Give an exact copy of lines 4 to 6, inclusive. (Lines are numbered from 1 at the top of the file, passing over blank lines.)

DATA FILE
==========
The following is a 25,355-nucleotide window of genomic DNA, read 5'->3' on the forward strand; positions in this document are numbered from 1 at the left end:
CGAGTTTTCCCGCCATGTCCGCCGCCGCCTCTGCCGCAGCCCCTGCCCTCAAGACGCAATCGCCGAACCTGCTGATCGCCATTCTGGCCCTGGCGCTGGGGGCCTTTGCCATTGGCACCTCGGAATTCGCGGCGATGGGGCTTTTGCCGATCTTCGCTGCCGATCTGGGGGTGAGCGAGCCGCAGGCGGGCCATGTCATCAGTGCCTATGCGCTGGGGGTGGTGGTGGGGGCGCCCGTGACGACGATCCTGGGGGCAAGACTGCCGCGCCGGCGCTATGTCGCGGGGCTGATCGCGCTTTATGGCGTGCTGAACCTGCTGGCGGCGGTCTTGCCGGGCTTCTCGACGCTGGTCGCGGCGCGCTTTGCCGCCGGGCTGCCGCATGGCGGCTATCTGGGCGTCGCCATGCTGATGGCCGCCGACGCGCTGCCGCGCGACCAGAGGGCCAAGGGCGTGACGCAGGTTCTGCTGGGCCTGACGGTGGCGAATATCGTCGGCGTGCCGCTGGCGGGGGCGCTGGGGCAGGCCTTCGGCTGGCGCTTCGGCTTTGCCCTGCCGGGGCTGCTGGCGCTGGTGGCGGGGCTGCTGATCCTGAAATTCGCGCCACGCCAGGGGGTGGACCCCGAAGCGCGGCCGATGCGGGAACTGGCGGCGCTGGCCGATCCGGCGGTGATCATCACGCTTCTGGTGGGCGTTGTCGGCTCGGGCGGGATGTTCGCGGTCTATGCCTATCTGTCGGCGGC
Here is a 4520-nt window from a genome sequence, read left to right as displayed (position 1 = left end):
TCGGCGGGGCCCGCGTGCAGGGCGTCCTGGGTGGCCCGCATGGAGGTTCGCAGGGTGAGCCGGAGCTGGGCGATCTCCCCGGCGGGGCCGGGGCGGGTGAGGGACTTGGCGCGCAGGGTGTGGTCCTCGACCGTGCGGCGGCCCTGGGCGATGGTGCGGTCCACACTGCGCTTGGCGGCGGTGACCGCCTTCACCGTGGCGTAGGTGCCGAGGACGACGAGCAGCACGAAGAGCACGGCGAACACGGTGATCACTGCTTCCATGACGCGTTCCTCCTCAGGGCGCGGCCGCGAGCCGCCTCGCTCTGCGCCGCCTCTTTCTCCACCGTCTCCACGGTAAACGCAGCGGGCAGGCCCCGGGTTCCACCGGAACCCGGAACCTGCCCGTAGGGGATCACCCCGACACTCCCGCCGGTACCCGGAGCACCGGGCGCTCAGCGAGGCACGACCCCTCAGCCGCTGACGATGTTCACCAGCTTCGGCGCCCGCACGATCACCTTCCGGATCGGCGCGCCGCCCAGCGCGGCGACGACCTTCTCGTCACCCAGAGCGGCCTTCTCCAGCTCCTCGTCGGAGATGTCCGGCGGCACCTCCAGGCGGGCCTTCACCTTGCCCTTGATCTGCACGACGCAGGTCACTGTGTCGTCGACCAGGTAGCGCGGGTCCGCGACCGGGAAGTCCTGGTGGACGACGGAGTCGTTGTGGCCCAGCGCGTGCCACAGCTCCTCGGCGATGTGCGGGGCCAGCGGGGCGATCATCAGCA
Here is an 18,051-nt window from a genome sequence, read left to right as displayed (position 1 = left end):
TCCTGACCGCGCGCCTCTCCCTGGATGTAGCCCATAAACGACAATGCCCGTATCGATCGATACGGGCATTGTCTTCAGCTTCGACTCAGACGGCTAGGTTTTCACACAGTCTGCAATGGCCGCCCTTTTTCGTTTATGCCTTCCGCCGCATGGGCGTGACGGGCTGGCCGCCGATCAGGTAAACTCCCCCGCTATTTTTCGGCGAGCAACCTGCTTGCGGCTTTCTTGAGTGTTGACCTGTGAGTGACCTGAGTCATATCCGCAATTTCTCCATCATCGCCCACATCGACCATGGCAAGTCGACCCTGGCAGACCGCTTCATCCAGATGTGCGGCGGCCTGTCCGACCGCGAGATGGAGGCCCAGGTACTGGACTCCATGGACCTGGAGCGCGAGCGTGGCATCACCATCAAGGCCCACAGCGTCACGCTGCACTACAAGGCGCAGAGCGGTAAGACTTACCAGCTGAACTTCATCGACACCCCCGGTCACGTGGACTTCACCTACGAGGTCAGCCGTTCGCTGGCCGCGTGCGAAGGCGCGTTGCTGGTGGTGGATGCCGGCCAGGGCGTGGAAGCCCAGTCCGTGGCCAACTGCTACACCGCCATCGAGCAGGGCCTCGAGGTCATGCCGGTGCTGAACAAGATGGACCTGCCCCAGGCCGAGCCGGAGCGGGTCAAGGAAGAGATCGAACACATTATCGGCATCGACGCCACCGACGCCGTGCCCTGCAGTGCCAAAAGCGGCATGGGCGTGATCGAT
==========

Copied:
TCGGCGGGGCCCGCGTGCAGGGCGTCCTGGGTGGCCCGCATGGAGGTTCGCAGGGTGAGCCGGAGCTGGGCGATCTCCCCGGCGGGGCCGGGGCGGGTGAGGGACTTGGCGCGCAGGGTGTGGTCCTCGACCGTGCGGCGGCCCTGGGCGATGGTGCGGTCCACACTGCGCTTGGCGGCGGTGACCGCCTTCACCGTGGCGTAGGTGCCGAGGACGACGAGCAGCACGAAGAGCACGGCGAACACGGTGATCACTGCTTCCATGACGCGTTCCTCCTCAGGGCGCGGCCGCGAGCCGCCTCGCTCTGCGCCGCCTCTTTCTCCACCGTCTCCACGGTAAACGCAGCGGGCAGGCCCCGGGTTCCACCGGAACCCGGAACCTGCCCGTAGGGGATCACCCCGACACTCCCGCCGGTACCCGGAGCACCGGGCGCTCAGCGAGGCACGACCCCTCAGCCGCTGACGATGTTCACCAGCTTCGGCGCCCGCACGATCACCTTCCGGATCGGCGCGCCGCCCAGCGCGGCGACGACCTTCTCGTCACCCAGAGCGGCCTTCTCCAGCTCCTCGTCGGAGATGTCCGGCGGCACCTCCAGGCGGGCCTTCACCTTGCCCTTGATCTGCACGACGCAGGTCACTGTGTCGTCGACCAGGTAGCGCGGGTCCGCGACCGGGAAGTCCTGGTGGACGACGGAGTCGTTGTGGCCCAGCGCGTGCCACAGCTCCTCGGCGATGTGCGGGGCCAGCGGGGCGATCATCAGCA
Here is an 18,051-nt window from a genome sequence, read left to right as displayed (position 1 = left end):
TCCTGACCGCGCGCCTCTCCCTGGATGTAGCCCATAAACGACAATGCCCGTATCGATCGATACGGGCATTGTCTTCAGCTTCGACTCAGACGGCTAGGTTTTCACACAGTCTGCAATGGCCGCCCTTTTTCGTTTATGCCTTCCGCCGCATGGGCGTGACGGGCTGGCCGCCGATCAGGTAAACTCCCCCGCTATTTTTCGGCGAGCAACCTGCTTGCGGCTTTCTTGAGTGTTGACCTGTGAGTGACCTGAGTCATATCCGCAATTTCTCCATCATCGCCCACATCGACCATGGCAAGTCGACCCTGGCAGACCGCTTCATCCAGATGTGCGGCGGCCTGTCCGACCGCGAGATGGAGGCCCAGGTACTGGACTCCATGGACCTGGAGCGCGAGCGTGGCATCACCATCAAGGCCCACAGCGTCACGCTGCACTACAAGGCGCAGAGCGGTAAGACTTACCAGCTGAACTTCATCGACACCCCCGGTCACGTGGACTTCACCTACGAGGTCAGCCGTTCGCTGGCCGCGTGCGAAGGCGCGTTGCTGGTGGTGGATGCCGGCCAGGGCGTGGAAGCCCAGTCCGTGGCCAACTGCTACACCGCCATCGAGCAGGGCCTCGAGGTCATGCCGGTGCTGAACAAGATGGACCTGCCCCAGGCCGAGCCGGAGCGGGTCAAGGAAGAGATCGAACACATTATCGGCATCGACGCCACCGACGCCGTGCCCTGCAGTGCCAAAAGCGGCATGGGCGTGATCGAT